Our Race for Reconciliation, by Anita Heiss

I hear Mum again, and almost wish I had a different name, like Cathy. And then I see her, my hero, Cathy Freeman. In my mind she is running gracefully on the track; she is smiling and isn’t even showing any effect of the heat of the sun. She’s breathing at the correct pace, not like me, panting away. And then I imagine I am her, turning my legs over in smooth rotation, faster and faster, focusing on the finish line, and before I know it, I’m there. I’ve overtaken the two girls who were ahead of me.

Mel Gordon loves to run. Her idol is Cathy Freeman, Australia’s best sprinter. Mel wants to be as good as Cathy one day – and represent Australia in the Olympics. First, though, she wants to see Cathy run at the Sydney Olympics, and win gold.

The year 2000 turns out to be a big one for Mel, as for many Australians. As well as the looming Olympics, a letter to Cathy Freeman leads to her promising to visit the school during Reconciliation Week. And before that, Mel’s family are planning a road trip to Sydney to take part in Corroboree 2000, a landmark march to celebrate Australia’s indigenous heritage, and push for reconciliation and, particularly, an apology for the stolen generation. Mel’s Nanna is a member of the Stolen Generation, making the march especially significant and, while Mel and her twin brother Sam love sport and school, there are times when they have to educate their non-Murri classmates about issues surrounding race and equality.

Part of Scholastic’s My Australian Story imprint, Our Race for Reconciliation explores major events of the turn of the millenium in Australia, with a special focus on the issue of Reconciliation, a topic which is always important in Australia, but is particularly significant in 2017, being the 50th anniversary year of the 1967 Referendum, which saw Australians vote for recognition of Aboriginal people. Mel’s story of wanting to emulate a role model is one which many children, from varied backgrounds, will connect with, and Heiss weaves the various issues and historical events into the story in a wonderful blend of entertainment and education.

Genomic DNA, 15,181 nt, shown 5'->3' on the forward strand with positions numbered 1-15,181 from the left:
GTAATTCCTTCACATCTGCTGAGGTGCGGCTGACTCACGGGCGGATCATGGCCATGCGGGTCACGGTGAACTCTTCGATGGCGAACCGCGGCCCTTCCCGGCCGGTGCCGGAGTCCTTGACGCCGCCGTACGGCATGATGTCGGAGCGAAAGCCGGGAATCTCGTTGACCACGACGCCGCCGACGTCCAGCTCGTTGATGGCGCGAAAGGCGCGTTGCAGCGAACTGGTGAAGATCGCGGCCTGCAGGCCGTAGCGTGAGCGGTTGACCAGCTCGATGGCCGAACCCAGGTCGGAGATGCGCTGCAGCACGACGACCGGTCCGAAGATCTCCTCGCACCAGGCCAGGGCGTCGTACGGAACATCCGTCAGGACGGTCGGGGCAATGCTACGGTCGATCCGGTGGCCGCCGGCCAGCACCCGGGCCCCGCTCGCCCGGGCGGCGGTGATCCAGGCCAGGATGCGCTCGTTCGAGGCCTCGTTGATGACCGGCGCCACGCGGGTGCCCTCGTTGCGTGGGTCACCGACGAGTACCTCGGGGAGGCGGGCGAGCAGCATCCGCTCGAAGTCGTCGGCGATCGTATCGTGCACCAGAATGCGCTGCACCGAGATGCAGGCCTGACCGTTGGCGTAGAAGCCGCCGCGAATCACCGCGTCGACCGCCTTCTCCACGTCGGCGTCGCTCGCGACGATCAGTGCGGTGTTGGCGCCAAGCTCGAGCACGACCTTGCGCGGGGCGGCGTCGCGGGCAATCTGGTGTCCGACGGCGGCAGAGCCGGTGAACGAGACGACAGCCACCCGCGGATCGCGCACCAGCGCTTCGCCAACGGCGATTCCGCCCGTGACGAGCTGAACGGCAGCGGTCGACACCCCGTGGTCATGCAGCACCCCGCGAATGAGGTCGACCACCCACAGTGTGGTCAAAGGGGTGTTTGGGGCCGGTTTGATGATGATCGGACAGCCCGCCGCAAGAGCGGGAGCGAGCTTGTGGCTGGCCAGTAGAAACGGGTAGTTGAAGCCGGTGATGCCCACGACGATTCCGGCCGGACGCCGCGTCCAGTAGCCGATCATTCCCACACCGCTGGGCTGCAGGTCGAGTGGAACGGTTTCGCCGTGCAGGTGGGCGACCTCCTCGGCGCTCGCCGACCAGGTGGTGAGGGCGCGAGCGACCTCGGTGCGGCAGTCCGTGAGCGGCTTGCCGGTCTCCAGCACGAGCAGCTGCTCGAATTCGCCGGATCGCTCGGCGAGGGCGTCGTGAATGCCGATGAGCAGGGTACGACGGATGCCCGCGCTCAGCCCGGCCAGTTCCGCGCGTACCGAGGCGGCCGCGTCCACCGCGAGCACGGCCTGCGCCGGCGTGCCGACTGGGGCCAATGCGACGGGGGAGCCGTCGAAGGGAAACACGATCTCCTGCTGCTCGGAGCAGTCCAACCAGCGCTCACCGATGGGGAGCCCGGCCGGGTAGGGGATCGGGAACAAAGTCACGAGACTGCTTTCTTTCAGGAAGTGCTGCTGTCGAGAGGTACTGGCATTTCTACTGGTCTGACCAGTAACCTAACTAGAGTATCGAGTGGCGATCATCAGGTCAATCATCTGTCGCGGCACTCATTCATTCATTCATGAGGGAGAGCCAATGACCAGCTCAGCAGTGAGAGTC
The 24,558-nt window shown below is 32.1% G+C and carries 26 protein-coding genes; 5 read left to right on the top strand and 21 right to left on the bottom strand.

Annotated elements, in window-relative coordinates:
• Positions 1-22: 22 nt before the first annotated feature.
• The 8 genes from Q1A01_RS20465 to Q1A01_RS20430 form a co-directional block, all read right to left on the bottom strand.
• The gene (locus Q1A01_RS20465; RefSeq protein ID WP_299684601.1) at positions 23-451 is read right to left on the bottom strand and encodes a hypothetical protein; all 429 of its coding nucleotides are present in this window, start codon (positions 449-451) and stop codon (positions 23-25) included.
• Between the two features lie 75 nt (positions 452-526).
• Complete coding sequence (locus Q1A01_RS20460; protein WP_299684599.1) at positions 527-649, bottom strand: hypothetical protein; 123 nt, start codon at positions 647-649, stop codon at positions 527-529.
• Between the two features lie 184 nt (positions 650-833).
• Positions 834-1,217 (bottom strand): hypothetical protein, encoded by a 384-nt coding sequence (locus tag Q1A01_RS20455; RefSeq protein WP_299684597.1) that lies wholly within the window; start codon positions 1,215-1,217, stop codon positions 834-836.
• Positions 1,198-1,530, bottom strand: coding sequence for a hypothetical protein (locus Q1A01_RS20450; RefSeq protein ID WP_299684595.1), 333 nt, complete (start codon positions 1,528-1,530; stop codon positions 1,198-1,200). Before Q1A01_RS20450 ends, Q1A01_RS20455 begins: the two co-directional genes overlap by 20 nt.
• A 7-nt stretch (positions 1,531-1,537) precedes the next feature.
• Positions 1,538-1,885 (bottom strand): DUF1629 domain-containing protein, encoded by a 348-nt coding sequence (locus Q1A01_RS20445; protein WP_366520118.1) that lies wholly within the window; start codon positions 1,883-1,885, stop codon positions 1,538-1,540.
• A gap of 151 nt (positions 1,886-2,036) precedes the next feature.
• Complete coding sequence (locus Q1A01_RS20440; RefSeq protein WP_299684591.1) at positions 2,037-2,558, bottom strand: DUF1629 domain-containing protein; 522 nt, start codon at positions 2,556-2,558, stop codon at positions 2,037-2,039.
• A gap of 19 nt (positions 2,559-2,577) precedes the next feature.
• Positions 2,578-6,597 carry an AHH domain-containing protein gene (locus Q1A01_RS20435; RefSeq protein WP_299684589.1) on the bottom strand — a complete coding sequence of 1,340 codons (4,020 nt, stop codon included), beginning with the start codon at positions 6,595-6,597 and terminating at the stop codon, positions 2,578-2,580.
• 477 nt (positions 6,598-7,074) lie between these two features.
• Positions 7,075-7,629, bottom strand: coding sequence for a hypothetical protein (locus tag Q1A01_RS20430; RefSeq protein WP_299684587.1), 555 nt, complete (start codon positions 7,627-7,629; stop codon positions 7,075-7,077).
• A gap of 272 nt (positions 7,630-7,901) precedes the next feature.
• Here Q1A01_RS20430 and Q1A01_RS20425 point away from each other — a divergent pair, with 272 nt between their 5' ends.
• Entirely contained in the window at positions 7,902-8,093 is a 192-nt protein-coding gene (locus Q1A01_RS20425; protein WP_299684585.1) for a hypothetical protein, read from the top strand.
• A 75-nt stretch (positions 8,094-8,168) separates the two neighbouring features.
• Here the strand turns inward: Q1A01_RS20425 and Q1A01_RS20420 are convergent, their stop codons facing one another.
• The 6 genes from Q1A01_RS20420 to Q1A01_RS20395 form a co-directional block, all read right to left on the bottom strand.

A must-read for middle and upper primary children.

Our Race for Reconciliation, by Anita Heiss
Omnibus Books, 2017
ISBN 9781760276119

Stories for Simon, by Lisa Miranda Sarzin & Lauren Briggs

Stories for Simon‘We’ll always be sorry, Simon. Not so that we feel sad or guilty, but to always remember the bad things that happened and make sure that they never happen again. That way, the future will be as bright as you can imagine it.

When Simon’s uncle sends him a beautifully painted boomerang, Simon is delighted. But it is a newspaper article, wrapped around the boomerang, that Simon learns from. The article is about the Prime Minister’s apology to the Stolen Generations. Simon and his friends start to learn what the word ‘sorry’ means, and why the word has such meaning for all Australians. The adults in Simon’s life help him to understand what happened to the Stolen Generations, and why we should remember, but it is when he meets Aunty Betty, herself a member of the Stolen Generation, that he gains new understanding.

Stories for Simon is a moving, important story about the National Apology, why it was necessary and why we must continue to be sorry for what happened to the Stolen Generation. Told as a story with mystical elements, it provides an accessible tool for children to understand reconciliation and discuss these important issues at school and at home.

created by two non-indigenous Australian mothers, with the mentorship of Indigenous Elder Vic Simms and endorsed by Adam Goodes and his cousin Michael O’Loughlin from the Goodes O’Loughlin Foundation, Stories for Simon is a story of hope and understanding.

Stories for Simon, by Lisa Miranda Sarzin & Lauren Briggs
Random House Australia, 2015
ISBN 9780857987440

Available from good bookstores and online.